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Volkswagen Caravelle

Commercial People Carrier

The Volkswagen Caravelle is a 7-seater people carrier produced by Volkswagen Commercial Vehicles (VWCV). This vehicle forms part of the long and very well known range of Volkswagen transporter vehicles, first produced in 1949. Luckily for us British, it is sold both to private customers as well as businesses in need of reliable MPVs to move people.

VW Caravelle

Volkswagen Caravelle pictured above.

Purchase Price

Depending on the model chosen, prices start at over £30,000. Making it one of the more expensive seven seat vehicles out there. A top end VW Sharan would cost about the same as a base model Caravelle. In choosing a Caravelle, of course, you are buying a dependable, well known and capable MPV with plenty of floor space. The older Caravelle's, AKA Transporters can be picked up for less than five grand! Generally used prices range from £2,500 for pretty decent versions.

Servicing Costs

Fully servicing a Volkswagen Caravelle costs £195, or £230 for a full service plus MOT. An interim service costs £130, or £165 for an interim service plus MOT. A MOT with a one year guarantee costs £59, or £119 for a MOT with a three year guarantee. Although these prices were checked at a major car service center online, you should always check with your local garage before budgeting your service and/or MOT.

VW Caravelle Boot Space

Volkswagen Caravelle boot space pictured above.

CO2 Emissions and Car Tax Band

The Volkswagen Caravelle has a CO2 emissions rate of 199 g/km (relating to the 180PS BiTDI 2.0 litre model) to a maximum CO2 emissions rate of 216 g/km (relating to the 140PS TDO DSG 2.0 litre model). The different Volkswagen Caravelle models falls within Car Tax bands (VED) J to K.

Miles Per Gallon (MPG)

The urban miles per gallon (mpg) cycle of the Volkswagen Caravelle is from 27.2 (140PS TDI DSG 2.0 litre model) to 29.4 (180PS BiTDI 2.0 litre model). The extra urban cycle is from 40.9 to 43.5. The combined cycle is from 34.4 to 37.2.

Optional Features

Optional features include a satellite navigation system and a choice of interior upholstery material. The emphasis is very much on functionality; the Caravelle performs well without a fuss, and without much in the way of extras.

VW Caravelle interior seats

Volkswagen Caravelle interior seating pictured above.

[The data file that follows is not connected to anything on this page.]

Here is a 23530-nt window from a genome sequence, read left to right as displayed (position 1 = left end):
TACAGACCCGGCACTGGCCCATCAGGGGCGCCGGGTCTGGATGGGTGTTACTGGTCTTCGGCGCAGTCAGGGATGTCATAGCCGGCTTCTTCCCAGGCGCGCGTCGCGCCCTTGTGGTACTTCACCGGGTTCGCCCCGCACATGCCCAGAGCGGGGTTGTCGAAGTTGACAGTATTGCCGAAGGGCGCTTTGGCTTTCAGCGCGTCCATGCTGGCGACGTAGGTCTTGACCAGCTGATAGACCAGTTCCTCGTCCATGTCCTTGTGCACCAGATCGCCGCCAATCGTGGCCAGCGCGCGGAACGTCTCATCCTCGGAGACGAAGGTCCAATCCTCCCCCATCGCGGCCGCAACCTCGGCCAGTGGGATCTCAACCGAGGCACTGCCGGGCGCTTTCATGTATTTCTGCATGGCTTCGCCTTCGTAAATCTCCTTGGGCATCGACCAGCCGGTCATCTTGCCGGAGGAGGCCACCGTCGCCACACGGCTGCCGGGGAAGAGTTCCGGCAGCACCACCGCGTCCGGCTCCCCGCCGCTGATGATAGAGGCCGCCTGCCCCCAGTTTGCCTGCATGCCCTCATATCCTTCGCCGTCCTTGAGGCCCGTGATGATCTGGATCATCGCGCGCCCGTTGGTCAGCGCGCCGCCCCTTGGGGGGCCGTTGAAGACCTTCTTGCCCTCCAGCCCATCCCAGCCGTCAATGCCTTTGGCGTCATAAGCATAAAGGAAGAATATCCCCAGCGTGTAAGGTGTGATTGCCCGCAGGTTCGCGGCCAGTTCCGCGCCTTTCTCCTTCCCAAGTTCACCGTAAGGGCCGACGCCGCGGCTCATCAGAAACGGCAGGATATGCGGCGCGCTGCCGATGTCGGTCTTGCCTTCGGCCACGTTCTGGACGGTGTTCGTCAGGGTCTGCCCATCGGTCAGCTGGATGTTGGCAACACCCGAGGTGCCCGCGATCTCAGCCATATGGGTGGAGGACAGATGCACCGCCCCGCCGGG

Safety Features

Safety features are essentially limited to side and curtain airbags as well as driver and passenger front airbags. Rear curtain airbags can be acquired at an additional cost.


The acceleration speed of the Volkswagen Caravelle (0-62 miles per hour), is from 11.3 to 14.7 seconds. It has a top speed of 107 to 119 miles per hour.

Insurance Group

Depending on the model chosen, the Volkswagen Caravelle falls within insurance groups 12 to 16.


Built on a commercial vehicle platform shared with several other models (one of which retains the famous ‘Transporter’ name), the Caravelle offers a stylish way to carry people in a comfortable cabin with flexible seating arrangement. Although it can look like a commercial people carrier due to its long use as such by a variety of organisations, it is a highly functional and reliable MPV. It is as much suited to ferrying around your children, family and friends as it is for paying individuals.

Caravelle’s History

Though the people mover has long been nearly as synonymous with the letters V and W as the equally-iconic Beetle, the days of the rear-engined Kombi van (AKA Transporter) are long over. In its place has come a series of reasonable attempts to re-capture the original fun and cheekiness of the various flavours of van once adored by hippies and college students.

In the 1980s, Volkswagen produced a squared-off version of the Transporter that initially used the famous air-cooled engine. A water-cooled engine that still lived at the back of the car soon replaced this. Everything changed in 1990, when the car truly became a van. With a front-mounted water-cooled engine and front-wheel drive, the T4 Transporter completely broke any remaining links with the Type 1 and Type 2 Transporters that had earned their places in the hearts of so many people around the world. Along the way, the first VW Caravelle's appeared. Despite the sound of the name, these are really vans, rather than cars. The point seems to be strengthened by Volkswagen’s marketing of the models, which is through VW’s commercial vehicle units, rather than the car dealerships.


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